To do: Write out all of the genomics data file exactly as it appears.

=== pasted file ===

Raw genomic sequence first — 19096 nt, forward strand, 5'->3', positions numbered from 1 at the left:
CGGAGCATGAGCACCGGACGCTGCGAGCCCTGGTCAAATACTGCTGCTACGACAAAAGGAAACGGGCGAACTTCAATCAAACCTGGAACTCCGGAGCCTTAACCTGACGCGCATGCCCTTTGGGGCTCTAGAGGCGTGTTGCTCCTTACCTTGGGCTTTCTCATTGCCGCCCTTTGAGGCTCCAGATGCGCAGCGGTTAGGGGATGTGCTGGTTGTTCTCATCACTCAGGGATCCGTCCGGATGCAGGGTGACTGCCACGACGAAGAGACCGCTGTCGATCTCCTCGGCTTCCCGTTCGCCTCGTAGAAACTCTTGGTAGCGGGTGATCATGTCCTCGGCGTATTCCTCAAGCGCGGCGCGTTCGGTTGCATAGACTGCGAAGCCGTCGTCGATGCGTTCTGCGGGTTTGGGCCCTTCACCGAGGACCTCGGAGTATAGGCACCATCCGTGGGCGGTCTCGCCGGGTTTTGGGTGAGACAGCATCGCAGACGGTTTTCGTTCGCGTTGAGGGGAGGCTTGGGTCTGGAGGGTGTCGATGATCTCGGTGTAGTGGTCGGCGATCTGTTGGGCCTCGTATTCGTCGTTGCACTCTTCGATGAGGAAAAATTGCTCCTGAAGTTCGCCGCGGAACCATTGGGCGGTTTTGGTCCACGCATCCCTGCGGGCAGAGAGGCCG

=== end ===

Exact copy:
Raw genomic sequence first — 19096 nt, forward strand, 5'->3', positions numbered from 1 at the left:
CGGAGCATGAGCACCGGACGCTGCGAGCCCTGGTCAAATACTGCTGCTACGACAAAAGGAAACGGGCGAACTTCAATCAAACCTGGAACTCCGGAGCCTTAACCTGACGCGCATGCCCTTTGGGGCTCTAGAGGCGTGTTGCTCCTTACCTTGGGCTTTCTCATTGCCGCCCTTTGAGGCTCCAGATGCGCAGCGGTTAGGGGATGTGCTGGTTGTTCTCATCACTCAGGGATCCGTCCGGATGCAGGGTGACTGCCACGACGAAGAGACCGCTGTCGATCTCCTCGGCTTCCCGTTCGCCTCGTAGAAACTCTTGGTAGCGGGTGATCATGTCCTCGGCGTATTCCTCAAGCGCGGCGCGTTCGGTTGCATAGACTGCGAAGCCGTCGTCGATGCGTTCTGCGGGTTTGGGCCCTTCACCGAGGACCTCGGAGTATAGGCACCATCCGTGGGCGGTCTCGCCGGGTTTTGGGTGAGACAGCATCGCAGACGGTTTTCGTTCGCGTTGAGGGGAGGCTTGGGTCTGGAGGGTGTCGATGATCTCGGTGTAGTGGTCGGCGATCTGTTGGGCCTCGTATTCGTCGTTGCACTCTTCGATGAGGAAAAATTGCTCCTGAAGTTCGCCGCGGAACCATTGGGCGGTTTTGGTCCACGCATCCCTGCGGGCAGAGAGGCCG